The bond-rating agency Fitch came out with its annual State Liability Report, which measures a state’s total liabilities against state personal income. For NJ, this is an important measure because NJ is a rich state and this fact has often been used to downplay the dire nature of NJ’s pension crisis. To cut to the chase, NJ came in 48th in the nation, with its debts (including its pension liabilities) amounting to 21.4% of state personal income. Only IL (27%) and CT (25.9%) were worse. All of NJ, IL and CT have been among the bottom states for the past four years.
This puts NJ solidly among the negative outliers. Thanks to a buoyant economy, states’ personal incomes rose more than liabilities, and ratios have improved, so the median ratio for a state was a mere 5% (vs. NJ’s 21.4%). A full 37 states had ratios below 10%.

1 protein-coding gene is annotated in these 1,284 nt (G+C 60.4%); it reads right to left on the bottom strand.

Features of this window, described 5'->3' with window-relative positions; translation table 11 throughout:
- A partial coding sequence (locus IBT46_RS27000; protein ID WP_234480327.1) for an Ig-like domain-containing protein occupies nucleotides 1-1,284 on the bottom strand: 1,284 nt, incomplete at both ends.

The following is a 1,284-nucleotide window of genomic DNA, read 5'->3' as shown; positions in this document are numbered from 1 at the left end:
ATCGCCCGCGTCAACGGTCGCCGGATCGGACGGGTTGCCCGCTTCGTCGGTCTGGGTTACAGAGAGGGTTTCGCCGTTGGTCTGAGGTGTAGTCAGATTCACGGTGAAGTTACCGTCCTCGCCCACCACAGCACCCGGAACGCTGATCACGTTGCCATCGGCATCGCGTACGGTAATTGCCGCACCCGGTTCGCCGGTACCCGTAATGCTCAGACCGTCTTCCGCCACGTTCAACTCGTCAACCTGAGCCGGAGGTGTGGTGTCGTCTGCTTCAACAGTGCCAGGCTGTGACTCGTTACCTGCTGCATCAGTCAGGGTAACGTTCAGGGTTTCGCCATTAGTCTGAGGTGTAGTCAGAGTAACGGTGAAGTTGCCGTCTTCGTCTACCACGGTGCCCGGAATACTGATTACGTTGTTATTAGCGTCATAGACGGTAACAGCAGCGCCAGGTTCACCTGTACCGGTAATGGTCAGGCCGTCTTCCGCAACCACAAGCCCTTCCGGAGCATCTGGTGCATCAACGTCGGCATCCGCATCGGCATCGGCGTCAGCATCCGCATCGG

Fitch notes that a big driver for NJ and the other bottom five states was that these states have assumed responsibility for teachers’ pensions. As detailed in Sunlight’s most recent report, over decades, the NJEA worked to ensure that teachers’ pensions remained an obligation of the state. The NJEA also participated in legislative deals that increased pension benefits (and liabilities) but also undermined the funding of the pensions. So here NJ is today, 48th in the nation.
Fitch makes clear: NJ is a rich state, but not rich enough to handle the massive debt burden that has been placed on it by politicians and the powerful special interests that dominate them.